Eat your heart out.

Saturday, August 13, 2005

All in One Day

Things you get to read about in this posting:
Waking Up in the Mountains
Coming Home to Amilynne
Peterson Johnson, Silversmith Extraordinaire
Doober the Dirtbike Architect
Part I: Waking Up in the Mountains
Today I woke up and walked out on the most wonderful view: Mount Moran in the Teton Range. Wow. We camped there for four days and we really could have stayed twice that long before even wishing the tiniest bit to come home. I'm becoming Dad: more pictures of the Tetons in my photo album than I have of family and friends. They are just so beautiful, the way they change in every light and from every point of view. Grand Teton National Park is really my favorite place on Earth.
I must add quickly that Dad almost got into big trouble yesterday. We took the boat across Jenny Lake and I hiked up to Hidden Falls and Inspiration Point, but before I left, Dad said "Be careful. There is one place where you will think you have arrived at Inspiration Point, but it's fake. You have to keep going until you see that the trail turns into Cascade Canyon." So up I hiked, and it was all pretty and everything, and I got to the place where I was sure that it was Inspiration Point, but I was curious about the canyon so I decided to hike in just a little. WOW. Cascade Canyon is so lush and wonderful, just a high mountain paradise. I went for a while, but knowing that Dad was waiting for me below, I reluctantly turned around. When I got back down to Dad, I told him that he was in trouble, because he hiked up there with the Kiddo and not with me. How could he take anyone but me up there? I'm the one who should see it! At any rate, I know where I am headed next summer. Let me also say that I would really love to take a glacier-fed lake home with me. After a long day on my feet teaching, I figure that wading in a glacier-fed lake would feel just as nice as it did after my walk up the canyon. I wonder how much it would take to ship that across the country.
Also, quickly I must add that the other night, Dad and I went to Bar J for dinner. It's a rollicking good time with great steaks and cowboy singing. We didn't get back to the campsite until after midnight. and what did we find at the campsite when we returned? Another car in our parking space. Squatters. We quickly found a flashlight, then Dad went down to the campsite, but saw no sign that they were there, so he came back up to the parking, and there were people asleep in the car. He knocked on the window with the flashlight, policeman style. "What are you doing in our campsite?" "This is your campsite?" "Yes. Get out of here now." My dad is so cool. Anyway, the guy finds his way back into the driver's seat and they went away. Too bad it was a rental car (Enterprise sticker on the back) but if I'll tell you my eyes were peeled for a blue minivan with Colorado plates for the rest of the trip. But I digress.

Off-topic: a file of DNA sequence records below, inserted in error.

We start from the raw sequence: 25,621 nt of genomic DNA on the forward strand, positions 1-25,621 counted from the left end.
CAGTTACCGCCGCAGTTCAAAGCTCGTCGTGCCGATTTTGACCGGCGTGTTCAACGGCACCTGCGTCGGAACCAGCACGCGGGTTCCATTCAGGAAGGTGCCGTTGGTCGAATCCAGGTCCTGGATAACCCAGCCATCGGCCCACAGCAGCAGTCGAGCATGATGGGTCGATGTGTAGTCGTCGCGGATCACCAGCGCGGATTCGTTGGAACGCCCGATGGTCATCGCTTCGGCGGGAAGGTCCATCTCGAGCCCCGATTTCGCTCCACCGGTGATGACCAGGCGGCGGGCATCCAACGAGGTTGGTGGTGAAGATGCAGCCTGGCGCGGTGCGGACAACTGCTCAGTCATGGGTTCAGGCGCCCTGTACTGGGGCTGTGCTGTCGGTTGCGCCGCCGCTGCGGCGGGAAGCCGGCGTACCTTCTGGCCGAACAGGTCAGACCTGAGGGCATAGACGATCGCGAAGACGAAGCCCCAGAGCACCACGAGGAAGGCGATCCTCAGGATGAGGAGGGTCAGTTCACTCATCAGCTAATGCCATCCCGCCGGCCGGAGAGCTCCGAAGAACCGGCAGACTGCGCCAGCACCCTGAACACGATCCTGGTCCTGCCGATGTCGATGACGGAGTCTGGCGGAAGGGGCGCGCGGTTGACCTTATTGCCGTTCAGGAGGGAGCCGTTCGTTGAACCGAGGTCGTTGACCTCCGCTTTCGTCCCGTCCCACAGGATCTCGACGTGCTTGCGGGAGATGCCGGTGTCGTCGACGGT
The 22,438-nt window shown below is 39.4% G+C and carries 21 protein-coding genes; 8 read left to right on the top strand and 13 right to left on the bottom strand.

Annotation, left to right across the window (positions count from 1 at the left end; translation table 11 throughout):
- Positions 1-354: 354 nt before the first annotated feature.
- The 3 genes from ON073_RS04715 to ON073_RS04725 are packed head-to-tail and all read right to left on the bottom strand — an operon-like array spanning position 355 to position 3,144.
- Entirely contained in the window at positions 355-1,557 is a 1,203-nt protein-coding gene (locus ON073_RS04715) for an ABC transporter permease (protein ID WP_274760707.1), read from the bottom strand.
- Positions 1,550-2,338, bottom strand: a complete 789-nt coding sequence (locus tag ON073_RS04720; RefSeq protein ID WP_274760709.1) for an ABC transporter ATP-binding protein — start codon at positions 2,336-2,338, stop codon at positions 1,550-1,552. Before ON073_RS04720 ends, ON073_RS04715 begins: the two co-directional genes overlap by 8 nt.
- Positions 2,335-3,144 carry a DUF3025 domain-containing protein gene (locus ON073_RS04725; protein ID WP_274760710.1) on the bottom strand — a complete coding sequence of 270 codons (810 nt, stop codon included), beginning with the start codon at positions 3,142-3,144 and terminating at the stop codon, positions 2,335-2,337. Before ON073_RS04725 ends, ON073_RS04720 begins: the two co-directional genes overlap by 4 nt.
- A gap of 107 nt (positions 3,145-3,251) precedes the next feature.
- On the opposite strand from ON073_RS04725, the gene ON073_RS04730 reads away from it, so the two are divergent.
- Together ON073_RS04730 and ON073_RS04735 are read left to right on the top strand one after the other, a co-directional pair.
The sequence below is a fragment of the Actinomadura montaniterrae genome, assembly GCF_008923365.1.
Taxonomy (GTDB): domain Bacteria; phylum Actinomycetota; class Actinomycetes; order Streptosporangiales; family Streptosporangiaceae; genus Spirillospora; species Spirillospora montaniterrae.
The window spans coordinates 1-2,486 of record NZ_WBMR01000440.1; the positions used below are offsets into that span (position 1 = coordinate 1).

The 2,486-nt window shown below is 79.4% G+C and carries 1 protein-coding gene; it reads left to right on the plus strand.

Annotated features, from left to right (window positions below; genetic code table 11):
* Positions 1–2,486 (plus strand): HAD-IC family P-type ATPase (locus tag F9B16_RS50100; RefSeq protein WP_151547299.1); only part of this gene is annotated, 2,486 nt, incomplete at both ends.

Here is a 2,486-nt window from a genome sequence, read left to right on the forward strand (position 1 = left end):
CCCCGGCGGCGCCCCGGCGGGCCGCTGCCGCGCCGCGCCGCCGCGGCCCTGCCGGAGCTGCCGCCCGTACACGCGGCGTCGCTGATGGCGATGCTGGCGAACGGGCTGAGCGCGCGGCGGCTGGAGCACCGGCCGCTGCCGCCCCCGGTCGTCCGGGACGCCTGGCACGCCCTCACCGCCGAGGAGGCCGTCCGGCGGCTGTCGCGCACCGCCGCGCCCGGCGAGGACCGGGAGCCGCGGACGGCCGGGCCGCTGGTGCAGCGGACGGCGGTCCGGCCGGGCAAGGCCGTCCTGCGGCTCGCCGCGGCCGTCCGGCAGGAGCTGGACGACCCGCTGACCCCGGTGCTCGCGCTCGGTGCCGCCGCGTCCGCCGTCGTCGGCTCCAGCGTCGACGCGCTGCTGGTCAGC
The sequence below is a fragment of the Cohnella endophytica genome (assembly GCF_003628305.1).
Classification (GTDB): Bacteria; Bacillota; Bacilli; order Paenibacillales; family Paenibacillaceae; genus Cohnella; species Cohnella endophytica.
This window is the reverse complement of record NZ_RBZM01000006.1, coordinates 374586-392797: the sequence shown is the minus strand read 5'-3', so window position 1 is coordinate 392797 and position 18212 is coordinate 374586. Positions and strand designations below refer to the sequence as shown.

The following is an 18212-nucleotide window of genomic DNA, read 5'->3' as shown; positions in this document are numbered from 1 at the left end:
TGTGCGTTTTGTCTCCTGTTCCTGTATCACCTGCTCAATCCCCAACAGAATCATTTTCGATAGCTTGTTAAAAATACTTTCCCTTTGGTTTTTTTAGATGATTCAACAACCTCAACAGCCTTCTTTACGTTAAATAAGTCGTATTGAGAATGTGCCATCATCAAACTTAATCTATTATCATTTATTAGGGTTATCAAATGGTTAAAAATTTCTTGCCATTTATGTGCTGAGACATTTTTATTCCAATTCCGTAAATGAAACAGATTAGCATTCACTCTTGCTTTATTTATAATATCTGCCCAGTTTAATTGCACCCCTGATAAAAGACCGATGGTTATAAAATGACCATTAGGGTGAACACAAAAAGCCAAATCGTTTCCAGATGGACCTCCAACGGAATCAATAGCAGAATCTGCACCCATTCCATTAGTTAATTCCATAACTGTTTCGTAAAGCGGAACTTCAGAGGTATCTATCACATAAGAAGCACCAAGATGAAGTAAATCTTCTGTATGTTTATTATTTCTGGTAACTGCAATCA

Part II: Coming Home to Amilynne
The reason leaving the Tetons was all right: Amilynne was waiting back at home. Hooray! The best weeks of the year are the ones spent with Amilynne and Dad. Dad called ahead and told her (jokingly) to make lunch, so she greeted us at the door with an assortment of sandwiches: ham, turkey, and PB&J--with strawberries. Amilynne has been busily cleaning out the parts of the house where we have tended to leave things behind in "storage," and she found what had to have been the very best toy ever. For just a couple of years, Fisher Price made the Woodsies, a family of little squirrels (which we now just call "woodsies") that squeak. The company's stupidest move was discontinuing them. Anyway, not knowing that Amilynne had been so busy excavating the basement, I picked up a squeaking squirrel for her in the Tetons. It is Godzilla-sized compared to the classic Woodsies, but they're all so cute together anyway.
Part III: Peterson Johnson, Silversmith Extraordinaire
After cleaning up from camping, Dad, Amilynne, and I took off for the Sho-Ban festival. Amilynne and I took money for jewelrey. Dad took money to feed us Indian tacos after we spent all of our money. So much jewelrey, and so pretty, but we were really looking for something that just stands out and there was a silversmith there who came to this festival for the first time this year. His name is Peterson Johnson, and his work, though still traditional, has a lightness to it that so many others just don't have. His signature style is flowers and leaves, and Amilynne and I just died. Completely. There was no way to choose what to get because it was all so beautiful across the board. There was not any "well, I like these things but those things aren't done well." No. All of it blew us away. We applauded Mr. Johnson and gushed over the pieces in an embarrassing manner. Amilynne chose a ring with an amber stone, and I got a pendant with turquoise. We floated away. The most incredible piece, really, but so far out of our league, was a squash blossom necklace. Amilynne and I have both always said that we would someday like to get squash blossom necklaces, but Mr. Johnson's squash blossom necklaces are so much more beautiful than any others we have seen. Simply breathtaking. Words cannot describe. Please see a sample of his work here.